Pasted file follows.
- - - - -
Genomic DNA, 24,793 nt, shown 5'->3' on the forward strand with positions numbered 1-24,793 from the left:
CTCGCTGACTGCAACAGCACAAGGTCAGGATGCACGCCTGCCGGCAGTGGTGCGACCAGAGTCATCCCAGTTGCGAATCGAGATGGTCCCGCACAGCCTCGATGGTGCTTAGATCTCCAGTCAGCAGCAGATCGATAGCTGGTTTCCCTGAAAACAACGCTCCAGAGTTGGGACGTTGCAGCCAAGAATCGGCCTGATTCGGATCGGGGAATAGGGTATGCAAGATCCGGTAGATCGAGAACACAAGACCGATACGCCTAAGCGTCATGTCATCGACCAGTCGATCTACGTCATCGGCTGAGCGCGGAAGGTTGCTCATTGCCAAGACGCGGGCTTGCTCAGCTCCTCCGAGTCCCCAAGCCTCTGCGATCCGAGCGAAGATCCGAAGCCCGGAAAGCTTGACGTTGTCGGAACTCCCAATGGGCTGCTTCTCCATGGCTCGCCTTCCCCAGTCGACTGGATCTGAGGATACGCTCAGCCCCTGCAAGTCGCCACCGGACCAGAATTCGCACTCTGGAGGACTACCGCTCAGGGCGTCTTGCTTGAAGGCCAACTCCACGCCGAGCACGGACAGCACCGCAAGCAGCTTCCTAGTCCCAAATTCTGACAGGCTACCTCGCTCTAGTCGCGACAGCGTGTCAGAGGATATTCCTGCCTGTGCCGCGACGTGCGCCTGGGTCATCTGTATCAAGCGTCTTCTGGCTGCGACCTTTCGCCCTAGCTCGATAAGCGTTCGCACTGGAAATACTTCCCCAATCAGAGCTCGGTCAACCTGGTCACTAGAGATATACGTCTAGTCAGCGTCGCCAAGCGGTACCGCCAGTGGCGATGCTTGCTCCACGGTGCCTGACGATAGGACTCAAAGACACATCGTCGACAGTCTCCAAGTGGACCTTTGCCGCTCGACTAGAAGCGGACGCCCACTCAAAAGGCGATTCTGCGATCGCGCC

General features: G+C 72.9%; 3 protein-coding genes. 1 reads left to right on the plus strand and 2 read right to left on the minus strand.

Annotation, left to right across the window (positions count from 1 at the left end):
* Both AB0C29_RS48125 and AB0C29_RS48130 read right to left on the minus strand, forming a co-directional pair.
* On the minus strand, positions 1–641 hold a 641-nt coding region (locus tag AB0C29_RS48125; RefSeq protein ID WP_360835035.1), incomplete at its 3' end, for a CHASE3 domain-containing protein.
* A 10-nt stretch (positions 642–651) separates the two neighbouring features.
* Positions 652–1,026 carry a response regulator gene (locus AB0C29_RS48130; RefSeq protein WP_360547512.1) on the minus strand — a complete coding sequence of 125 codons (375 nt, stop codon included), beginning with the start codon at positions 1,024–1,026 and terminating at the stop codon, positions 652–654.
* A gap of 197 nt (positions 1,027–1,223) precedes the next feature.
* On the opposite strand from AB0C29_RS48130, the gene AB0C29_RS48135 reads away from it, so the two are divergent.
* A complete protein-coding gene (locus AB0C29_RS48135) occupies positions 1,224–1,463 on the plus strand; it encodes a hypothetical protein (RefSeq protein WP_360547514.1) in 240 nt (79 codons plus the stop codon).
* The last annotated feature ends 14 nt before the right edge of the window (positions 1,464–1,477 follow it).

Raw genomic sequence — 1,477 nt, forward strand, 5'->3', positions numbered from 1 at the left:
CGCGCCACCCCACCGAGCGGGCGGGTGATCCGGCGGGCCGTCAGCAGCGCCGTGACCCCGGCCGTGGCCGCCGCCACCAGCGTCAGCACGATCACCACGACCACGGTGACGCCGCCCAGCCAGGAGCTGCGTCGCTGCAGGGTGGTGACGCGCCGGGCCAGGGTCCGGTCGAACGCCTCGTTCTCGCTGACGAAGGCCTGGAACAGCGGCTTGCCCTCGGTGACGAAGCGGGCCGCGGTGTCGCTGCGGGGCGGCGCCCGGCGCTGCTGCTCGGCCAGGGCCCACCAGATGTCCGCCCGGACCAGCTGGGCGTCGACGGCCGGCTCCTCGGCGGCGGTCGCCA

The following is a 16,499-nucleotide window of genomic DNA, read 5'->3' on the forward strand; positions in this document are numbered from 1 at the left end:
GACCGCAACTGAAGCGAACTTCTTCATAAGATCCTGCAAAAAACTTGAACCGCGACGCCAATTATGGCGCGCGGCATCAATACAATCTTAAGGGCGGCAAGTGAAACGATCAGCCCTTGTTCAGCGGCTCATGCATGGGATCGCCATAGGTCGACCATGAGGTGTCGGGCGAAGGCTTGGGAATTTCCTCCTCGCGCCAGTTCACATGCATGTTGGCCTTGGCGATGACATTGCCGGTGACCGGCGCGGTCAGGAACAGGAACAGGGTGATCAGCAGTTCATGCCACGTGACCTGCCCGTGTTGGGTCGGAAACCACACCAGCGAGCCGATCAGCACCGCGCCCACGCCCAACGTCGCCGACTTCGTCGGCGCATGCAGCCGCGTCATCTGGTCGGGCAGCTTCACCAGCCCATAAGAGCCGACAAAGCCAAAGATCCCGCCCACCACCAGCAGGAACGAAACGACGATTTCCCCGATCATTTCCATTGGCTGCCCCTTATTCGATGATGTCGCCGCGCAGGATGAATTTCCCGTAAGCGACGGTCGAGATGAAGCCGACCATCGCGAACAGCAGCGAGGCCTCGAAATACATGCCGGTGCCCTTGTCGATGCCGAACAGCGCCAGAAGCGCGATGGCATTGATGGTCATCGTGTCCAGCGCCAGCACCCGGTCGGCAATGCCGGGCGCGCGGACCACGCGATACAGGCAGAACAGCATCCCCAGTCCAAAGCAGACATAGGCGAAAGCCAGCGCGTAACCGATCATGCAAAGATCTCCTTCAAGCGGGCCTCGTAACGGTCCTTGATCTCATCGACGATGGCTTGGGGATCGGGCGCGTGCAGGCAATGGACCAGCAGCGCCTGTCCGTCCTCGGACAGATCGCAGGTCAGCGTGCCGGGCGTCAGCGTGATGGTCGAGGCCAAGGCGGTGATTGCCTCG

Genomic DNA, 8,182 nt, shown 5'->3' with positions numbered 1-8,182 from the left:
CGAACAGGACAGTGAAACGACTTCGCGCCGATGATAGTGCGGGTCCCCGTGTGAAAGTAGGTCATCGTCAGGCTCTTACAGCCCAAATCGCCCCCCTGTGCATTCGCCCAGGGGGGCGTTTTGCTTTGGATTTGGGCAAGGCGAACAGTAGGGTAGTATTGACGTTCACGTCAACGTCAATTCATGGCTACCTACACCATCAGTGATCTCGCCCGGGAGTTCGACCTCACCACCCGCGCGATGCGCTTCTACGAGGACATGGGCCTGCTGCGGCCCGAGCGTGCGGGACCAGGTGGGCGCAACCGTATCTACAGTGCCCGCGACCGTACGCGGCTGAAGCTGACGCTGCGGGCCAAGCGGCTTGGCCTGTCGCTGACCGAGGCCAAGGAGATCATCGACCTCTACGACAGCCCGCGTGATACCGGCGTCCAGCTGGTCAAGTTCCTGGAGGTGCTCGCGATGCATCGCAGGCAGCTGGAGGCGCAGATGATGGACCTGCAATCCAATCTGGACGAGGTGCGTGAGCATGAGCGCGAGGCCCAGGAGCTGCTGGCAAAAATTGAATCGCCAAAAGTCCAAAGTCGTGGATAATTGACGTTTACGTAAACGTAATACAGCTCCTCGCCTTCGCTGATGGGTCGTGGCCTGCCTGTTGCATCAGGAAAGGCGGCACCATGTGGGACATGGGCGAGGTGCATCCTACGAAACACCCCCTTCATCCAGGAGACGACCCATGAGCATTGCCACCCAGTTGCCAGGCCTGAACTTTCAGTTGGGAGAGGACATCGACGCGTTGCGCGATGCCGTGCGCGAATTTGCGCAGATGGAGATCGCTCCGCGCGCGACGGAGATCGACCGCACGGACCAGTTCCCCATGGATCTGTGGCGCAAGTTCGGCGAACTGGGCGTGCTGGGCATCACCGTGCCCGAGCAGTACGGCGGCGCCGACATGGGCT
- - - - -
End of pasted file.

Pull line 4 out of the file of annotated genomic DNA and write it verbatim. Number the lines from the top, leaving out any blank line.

Annotation, left to right across the window (positions count from 1 at the left end):